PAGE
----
ROD 102212


Monday, 22Oct12


Schedule Change: All 10:00 am classes on Wednesday and Friday mornings will start at 9:00 am.


Monday Madness

This is a 40 second work / 20 second recovery for 4 rounds with a 1 minute active recovery (light skipping, jump rope or run in place) after the 1st & 3rd rounds. Round 2 rest fully.

  • Reclines
  • Wall Ball Shots
  • Tire Sledge Swings
  • Dbl KB Cleans
  • Atlas Stone Lifts (squat over stone-lift up-place at chest-stand-place back down all in one move)
  • Push-ups

The warm-up will be shorter than usual.



The Active & Passive Recovery on Heart Rate

The proper method of exercise is always under scrutiny and for competitive athletes the rest in between competition is just as important as training. The ongoing debate over active recovery versus passive recovery has long been studied and the results are beneficial to anyone looking to improve their fitness and performance.


Active recovery is considered light to moderate exercise after heavy exercise is complete. For example, upon finishing a strenuous race, you jog for several minutes and then walked for several minutes until your heart rate and breathing return to normal. Passive recovery is complete rest immediately upon completion of heavy exercise. Both methods of recovery have their pros and cons.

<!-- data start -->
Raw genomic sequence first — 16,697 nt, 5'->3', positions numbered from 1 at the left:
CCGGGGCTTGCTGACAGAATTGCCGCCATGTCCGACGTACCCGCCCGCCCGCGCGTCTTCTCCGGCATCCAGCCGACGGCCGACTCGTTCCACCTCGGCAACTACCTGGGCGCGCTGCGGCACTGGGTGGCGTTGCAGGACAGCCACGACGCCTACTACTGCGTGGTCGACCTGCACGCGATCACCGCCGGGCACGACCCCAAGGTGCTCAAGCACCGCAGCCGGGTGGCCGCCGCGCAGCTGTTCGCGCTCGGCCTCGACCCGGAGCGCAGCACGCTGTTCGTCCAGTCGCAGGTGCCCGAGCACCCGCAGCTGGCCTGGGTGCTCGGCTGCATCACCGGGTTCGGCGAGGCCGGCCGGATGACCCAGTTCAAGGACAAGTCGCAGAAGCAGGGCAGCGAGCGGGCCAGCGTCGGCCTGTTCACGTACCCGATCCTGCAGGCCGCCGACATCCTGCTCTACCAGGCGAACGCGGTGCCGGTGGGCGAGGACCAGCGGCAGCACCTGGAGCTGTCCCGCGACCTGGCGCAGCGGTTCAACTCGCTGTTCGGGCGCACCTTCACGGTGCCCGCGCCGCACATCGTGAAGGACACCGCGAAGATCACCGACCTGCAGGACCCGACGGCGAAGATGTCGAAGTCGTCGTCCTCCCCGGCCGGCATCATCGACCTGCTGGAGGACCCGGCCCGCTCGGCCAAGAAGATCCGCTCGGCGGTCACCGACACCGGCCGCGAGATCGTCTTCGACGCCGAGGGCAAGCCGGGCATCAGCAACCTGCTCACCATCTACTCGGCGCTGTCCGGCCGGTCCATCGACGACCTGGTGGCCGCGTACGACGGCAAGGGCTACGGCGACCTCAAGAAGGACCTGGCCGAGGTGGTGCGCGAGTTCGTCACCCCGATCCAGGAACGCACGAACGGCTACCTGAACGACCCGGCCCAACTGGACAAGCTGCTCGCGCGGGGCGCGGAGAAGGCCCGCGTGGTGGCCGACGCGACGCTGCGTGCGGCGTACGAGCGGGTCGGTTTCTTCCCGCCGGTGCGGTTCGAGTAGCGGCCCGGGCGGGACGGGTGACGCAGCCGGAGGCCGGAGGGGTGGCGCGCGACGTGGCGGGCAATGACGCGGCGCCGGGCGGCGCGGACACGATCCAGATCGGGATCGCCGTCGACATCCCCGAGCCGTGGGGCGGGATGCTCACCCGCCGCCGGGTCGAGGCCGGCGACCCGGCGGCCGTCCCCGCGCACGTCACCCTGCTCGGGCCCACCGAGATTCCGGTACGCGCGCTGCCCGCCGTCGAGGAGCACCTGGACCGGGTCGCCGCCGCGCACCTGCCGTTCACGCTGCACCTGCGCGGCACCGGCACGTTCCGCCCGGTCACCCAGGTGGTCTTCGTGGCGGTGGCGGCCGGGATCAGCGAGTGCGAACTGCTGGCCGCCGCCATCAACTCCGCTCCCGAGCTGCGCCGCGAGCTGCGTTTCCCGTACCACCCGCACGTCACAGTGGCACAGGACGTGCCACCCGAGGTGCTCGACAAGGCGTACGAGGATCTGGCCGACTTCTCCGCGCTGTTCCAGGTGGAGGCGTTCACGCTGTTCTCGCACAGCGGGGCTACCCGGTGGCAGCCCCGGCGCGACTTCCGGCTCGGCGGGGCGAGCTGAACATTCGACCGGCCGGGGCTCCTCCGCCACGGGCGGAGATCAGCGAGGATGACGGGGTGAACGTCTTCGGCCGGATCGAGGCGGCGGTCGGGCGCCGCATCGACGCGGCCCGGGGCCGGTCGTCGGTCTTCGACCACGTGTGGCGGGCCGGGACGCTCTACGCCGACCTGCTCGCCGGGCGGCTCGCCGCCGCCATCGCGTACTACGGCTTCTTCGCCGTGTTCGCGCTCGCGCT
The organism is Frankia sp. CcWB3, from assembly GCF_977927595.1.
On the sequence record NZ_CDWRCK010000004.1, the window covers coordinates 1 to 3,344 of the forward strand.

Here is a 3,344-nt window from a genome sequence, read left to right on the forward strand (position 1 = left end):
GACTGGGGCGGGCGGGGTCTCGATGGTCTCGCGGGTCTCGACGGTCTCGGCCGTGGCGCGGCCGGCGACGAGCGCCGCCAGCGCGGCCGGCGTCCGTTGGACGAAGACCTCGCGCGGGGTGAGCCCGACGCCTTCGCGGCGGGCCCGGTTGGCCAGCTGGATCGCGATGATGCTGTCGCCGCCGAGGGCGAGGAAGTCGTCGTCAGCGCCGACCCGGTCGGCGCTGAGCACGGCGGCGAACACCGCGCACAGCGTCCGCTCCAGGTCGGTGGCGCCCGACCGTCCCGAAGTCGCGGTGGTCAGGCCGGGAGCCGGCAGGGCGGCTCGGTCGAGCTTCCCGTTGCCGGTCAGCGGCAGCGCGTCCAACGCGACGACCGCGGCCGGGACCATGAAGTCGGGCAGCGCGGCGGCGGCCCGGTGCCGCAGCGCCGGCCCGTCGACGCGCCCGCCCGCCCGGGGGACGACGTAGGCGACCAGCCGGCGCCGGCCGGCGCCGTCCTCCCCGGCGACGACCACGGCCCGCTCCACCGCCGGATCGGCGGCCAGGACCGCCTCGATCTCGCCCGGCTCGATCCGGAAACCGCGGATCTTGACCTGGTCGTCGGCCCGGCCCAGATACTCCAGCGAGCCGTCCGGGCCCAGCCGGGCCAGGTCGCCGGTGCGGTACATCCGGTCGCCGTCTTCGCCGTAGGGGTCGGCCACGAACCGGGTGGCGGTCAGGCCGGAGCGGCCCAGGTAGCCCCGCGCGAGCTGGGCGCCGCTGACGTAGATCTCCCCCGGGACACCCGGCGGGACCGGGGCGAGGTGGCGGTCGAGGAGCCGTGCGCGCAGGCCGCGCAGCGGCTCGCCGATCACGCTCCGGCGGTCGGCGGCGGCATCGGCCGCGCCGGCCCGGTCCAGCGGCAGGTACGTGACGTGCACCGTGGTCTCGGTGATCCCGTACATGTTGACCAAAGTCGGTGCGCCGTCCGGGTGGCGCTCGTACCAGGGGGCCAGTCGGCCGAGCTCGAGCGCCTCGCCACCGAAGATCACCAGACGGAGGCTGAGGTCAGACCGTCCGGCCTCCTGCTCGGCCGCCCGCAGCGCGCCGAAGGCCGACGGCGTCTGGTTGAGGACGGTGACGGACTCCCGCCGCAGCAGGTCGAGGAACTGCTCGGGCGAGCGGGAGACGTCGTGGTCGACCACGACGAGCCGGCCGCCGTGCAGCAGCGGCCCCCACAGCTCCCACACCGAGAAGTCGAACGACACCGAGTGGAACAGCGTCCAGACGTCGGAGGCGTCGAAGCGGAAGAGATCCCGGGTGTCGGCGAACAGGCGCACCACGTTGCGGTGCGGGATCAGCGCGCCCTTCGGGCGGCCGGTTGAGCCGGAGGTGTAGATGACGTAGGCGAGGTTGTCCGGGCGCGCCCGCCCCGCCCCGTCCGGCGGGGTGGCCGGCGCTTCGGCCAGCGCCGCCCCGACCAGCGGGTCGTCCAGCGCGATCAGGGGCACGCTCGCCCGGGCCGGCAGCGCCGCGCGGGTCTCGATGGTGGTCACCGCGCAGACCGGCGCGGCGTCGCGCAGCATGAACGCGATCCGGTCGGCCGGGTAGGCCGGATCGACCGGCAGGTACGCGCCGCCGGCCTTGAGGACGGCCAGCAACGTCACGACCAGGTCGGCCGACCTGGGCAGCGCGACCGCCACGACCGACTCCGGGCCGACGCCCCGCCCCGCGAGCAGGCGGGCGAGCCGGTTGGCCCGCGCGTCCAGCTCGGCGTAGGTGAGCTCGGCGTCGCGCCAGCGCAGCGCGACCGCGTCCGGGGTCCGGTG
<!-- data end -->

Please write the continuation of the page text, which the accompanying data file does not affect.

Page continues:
When using active recovery after a strenuous workout, your heart rate will remain elevated during the exercise and slowly decline as the intensity of exercise declines. The purpose of active recovery is to slowly lower the heart rate and remove lactic acid from the body as well as returning the breathing rate to your pre-exercise rate. Lactic acid does not harm your body though it can slow down recovery after strenuous exercise. The burning sensation felt when overexerting is a buildup of lactic acid because it acts as an alarm to prevent injury. Active recovery helps to remove this buildup within minutes.

Effects of Passive Recovery

Passive recovery will clearly feel best after a heavy workout considering it allows for complete rest, rather than continual movement. Your heart rate will drop significantly once exercise stops and breathing will return to your pre-exercise rate in several minutes. Lactic acid will remain within the system using passive recovery until it naturally clears from your system. This buildup may inhibit further exercise performance until it’s no longer in your body.


The most significant benefits are seen in athletes who perform very strenuous exercise. The “Journal of Sports Science and Medicine” published a study that revealed active recovery produced significantly faster recovery times between heavy exercise and a study published in the “Canadian Journal of Applied Physiology” found superior performance in a second round of exercise following active recovery. These studies demonstrate the benefits of reducing lactic acid as well as maintaining a slightly elevated heart rate prior to performing strenuous exercise.